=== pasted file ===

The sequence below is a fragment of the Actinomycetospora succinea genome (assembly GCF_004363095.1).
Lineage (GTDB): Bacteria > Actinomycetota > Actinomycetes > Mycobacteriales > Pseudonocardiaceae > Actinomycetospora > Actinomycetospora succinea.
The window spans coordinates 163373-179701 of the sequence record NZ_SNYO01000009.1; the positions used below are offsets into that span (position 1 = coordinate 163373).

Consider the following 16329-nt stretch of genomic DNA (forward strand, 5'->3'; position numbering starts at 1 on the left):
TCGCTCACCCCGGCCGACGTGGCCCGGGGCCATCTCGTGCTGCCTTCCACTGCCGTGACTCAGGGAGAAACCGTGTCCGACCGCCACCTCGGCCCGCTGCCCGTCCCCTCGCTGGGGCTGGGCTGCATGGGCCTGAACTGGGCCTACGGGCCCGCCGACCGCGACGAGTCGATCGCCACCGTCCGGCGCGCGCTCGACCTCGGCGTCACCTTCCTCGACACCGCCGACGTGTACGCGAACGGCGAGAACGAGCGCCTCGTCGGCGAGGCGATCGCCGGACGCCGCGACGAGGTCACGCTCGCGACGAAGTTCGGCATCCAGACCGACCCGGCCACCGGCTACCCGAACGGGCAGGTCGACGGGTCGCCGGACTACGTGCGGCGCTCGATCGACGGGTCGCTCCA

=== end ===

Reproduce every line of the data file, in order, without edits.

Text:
The sequence below is a fragment of the Actinomycetospora succinea genome (assembly GCF_004363095.1).
Lineage (GTDB): Bacteria > Actinomycetota > Actinomycetes > Mycobacteriales > Pseudonocardiaceae > Actinomycetospora > Actinomycetospora succinea.
The window spans coordinates 163373-179701 of the sequence record NZ_SNYO01000009.1; the positions used below are offsets into that span (position 1 = coordinate 163373).

Consider the following 16329-nt stretch of genomic DNA (forward strand, 5'->3'; position numbering starts at 1 on the left):
TCGCTCACCCCGGCCGACGTGGCCCGGGGCCATCTCGTGCTGCCTTCCACTGCCGTGACTCAGGGAGAAACCGTGTCCGACCGCCACCTCGGCCCGCTGCCCGTCCCCTCGCTGGGGCTGGGCTGCATGGGCCTGAACTGGGCCTACGGGCCCGCCGACCGCGACGAGTCGATCGCCACCGTCCGGCGCGCGCTCGACCTCGGCGTCACCTTCCTCGACACCGCCGACGTGTACGCGAACGGCGAGAACGAGCGCCTCGTCGGCGAGGCGATCGCCGGACGCCGCGACGAGGTCACGCTCGCGACGAAGTTCGGCATCCAGACCGACCCGGCCACCGGCTACCCGAACGGGCAGGTCGACGGGTCGCCGGACTACGTGCGGCGCTCGATCGACGGGTCGCTCCA